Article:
She started the building utility maintenance program at Rochester Community and Technical College in January 2015 and did well academically, but her hand condition worsened, forcing her to withdraw. She's now in the accounting clerk program .

The ruling

Mohs was found to be 50 percent responsible for the fatal crash; sharing "causal fault" were The Tipsy Turtle bar in Red Wing, as well as North Star Bar and Wicked Moose Bar and Grill, both in Rochester.

Serving an "obviously" intoxicated person in a bar gives rise to a dram shop claim .

Though Mohs got drunk at Treasure Island, testimony indicated his intoxication wasn't obvious while he was there. Therefore, the business didn't make an illegal sale, Chase ruled, and had no liability in the crash.

The Tipsy Turtle illegally sold alcohol to Mohs when he obviously was intoxicated, which "substantially contributed to and caused" Mohs' intoxication. Chase apportioned its responsibility at 25 percent.

Both Rochester bars settled their claims through mediation: North Star Bar illegally sold four drinks to Mohs when he obviously was intoxicated and was assessed 20 percent responsibility. Wicked Moose's one-drink sale to Mohs resulted in 5 percent of the blame.

The damages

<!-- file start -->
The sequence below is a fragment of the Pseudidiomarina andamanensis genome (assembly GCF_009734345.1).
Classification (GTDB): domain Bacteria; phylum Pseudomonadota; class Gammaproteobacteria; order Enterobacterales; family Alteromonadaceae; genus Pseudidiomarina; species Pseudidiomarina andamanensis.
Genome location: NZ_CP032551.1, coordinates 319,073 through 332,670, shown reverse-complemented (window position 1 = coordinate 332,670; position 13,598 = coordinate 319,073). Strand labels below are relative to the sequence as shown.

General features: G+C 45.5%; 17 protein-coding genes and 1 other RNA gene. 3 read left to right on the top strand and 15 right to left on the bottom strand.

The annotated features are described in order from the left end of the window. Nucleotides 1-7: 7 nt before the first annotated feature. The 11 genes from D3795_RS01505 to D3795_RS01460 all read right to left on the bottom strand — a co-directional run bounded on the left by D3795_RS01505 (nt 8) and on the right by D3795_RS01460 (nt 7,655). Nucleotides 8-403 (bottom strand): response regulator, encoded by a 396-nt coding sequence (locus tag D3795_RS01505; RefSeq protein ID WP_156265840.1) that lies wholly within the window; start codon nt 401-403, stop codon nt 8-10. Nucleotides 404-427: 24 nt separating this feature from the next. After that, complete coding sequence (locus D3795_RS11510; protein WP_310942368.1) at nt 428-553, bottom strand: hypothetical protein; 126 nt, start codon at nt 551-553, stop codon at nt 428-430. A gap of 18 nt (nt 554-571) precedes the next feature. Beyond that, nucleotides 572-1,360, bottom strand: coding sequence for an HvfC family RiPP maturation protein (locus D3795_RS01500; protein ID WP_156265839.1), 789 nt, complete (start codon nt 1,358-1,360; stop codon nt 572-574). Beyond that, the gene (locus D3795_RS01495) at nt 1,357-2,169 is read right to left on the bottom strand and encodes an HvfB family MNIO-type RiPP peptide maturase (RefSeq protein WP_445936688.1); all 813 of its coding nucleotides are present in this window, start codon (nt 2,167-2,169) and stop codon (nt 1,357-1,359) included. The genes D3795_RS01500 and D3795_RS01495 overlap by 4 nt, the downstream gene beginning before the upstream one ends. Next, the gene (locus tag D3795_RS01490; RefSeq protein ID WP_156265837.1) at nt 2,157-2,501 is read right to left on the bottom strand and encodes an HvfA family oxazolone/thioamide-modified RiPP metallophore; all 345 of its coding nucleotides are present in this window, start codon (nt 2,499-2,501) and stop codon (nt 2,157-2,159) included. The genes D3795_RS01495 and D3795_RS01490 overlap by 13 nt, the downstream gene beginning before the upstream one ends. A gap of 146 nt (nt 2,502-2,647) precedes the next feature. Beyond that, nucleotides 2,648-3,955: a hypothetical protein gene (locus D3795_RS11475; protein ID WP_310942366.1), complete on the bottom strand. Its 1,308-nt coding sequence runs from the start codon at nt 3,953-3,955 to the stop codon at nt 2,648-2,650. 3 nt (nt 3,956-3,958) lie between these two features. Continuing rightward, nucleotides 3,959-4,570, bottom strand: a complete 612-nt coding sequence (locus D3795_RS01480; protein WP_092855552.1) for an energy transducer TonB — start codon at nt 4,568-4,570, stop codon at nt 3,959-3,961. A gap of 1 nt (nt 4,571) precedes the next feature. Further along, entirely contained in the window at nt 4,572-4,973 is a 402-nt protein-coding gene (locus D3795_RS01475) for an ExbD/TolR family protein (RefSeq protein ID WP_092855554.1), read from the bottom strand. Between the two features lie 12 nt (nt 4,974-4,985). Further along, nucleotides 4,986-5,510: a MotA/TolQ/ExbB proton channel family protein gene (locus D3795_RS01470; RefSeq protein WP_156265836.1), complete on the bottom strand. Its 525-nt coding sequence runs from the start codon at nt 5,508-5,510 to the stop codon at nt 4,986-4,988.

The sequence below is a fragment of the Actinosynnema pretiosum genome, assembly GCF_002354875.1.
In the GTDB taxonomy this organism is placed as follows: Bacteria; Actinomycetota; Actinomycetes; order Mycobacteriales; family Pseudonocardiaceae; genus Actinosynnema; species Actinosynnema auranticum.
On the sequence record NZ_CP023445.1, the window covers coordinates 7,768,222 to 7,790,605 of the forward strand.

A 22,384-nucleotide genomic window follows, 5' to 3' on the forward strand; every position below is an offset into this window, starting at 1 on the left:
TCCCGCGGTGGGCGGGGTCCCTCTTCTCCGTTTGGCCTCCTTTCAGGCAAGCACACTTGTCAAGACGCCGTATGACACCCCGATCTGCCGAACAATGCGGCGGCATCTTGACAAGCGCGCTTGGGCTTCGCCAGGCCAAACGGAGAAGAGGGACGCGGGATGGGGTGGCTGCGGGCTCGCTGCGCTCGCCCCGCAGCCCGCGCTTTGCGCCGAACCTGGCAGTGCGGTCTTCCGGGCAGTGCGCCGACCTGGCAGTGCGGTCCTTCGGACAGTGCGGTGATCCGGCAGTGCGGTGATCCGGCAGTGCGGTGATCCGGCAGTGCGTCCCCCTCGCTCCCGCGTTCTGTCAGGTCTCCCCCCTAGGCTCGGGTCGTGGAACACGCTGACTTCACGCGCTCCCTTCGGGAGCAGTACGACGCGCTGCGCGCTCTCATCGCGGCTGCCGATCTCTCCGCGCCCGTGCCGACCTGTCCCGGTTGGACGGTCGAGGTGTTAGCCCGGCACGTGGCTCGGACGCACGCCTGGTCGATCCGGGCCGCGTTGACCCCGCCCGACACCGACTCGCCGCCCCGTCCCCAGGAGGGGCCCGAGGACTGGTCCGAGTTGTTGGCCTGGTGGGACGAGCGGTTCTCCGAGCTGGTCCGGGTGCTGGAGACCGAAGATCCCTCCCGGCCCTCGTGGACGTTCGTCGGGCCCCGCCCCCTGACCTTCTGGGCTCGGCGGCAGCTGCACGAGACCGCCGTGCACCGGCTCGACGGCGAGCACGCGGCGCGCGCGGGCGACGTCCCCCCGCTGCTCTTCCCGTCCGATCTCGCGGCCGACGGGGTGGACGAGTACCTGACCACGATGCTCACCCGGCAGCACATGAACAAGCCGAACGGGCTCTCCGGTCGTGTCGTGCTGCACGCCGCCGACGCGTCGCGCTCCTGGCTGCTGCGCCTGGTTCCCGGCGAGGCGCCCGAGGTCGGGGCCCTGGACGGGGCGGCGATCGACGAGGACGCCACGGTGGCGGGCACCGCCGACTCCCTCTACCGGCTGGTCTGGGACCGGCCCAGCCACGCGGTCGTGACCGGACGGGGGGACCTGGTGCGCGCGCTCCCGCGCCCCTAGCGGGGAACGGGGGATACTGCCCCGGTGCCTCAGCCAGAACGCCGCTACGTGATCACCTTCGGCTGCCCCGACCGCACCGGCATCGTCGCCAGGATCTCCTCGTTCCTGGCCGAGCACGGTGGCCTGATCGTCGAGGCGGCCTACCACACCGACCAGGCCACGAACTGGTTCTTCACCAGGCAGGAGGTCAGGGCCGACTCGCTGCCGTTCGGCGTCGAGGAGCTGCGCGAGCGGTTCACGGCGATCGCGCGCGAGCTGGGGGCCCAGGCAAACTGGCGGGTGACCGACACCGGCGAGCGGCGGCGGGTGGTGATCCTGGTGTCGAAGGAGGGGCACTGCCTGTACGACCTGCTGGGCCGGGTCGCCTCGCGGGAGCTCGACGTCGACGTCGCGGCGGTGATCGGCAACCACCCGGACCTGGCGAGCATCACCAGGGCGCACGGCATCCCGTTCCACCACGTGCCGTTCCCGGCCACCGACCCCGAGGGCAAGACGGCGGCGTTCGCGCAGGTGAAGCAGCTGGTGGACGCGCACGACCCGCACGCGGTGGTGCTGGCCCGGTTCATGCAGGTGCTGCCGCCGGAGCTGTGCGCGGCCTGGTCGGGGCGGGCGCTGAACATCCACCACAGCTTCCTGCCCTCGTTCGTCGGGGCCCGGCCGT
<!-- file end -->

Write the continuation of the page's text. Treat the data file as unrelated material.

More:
Willy's family has sustained "a catastrophic loss" as a result of his death, Chase said in his ruling. In addition to the payment of medical, funeral and burial expenses, he awarded the family $1 million.

Chase, "taking an optimistic view of Jeramiya's vocational and earnings outlooks," estimated his loss of future earnings at just more than $3.558 million. His lifetime care costs have been estimated at nearly $3 million, including specialized housing and vehicles, in addition to medical care and supplies.

Amber Bishop's past medical expenses and lost wages total $74,000. Chase awarded her that amount, as well as $1,335,585 for future pain, suffering and disability and loss of future earnings capacity.

Chase saved his most emotional comments for Jeramiya, "a boy who will never again run, play sports or participate in many of the enjoyable and formative activities of childhood and adolescence."

The judge went on to say "there is no yardstick to value Jeramiya's pain, suffering, emotional distress and impairment of function in monetary terms. What has been taken from Jeramiya is literally priceless.

"To put a dollar figure upon these (past) losses, as the court is compelled to do ... is reasonably valued at $1 million. His future pain, suffering, emotional distress and impairment of function is reasonably valued at $5 million."

obit 09-23 Siems William.jpg
William Siems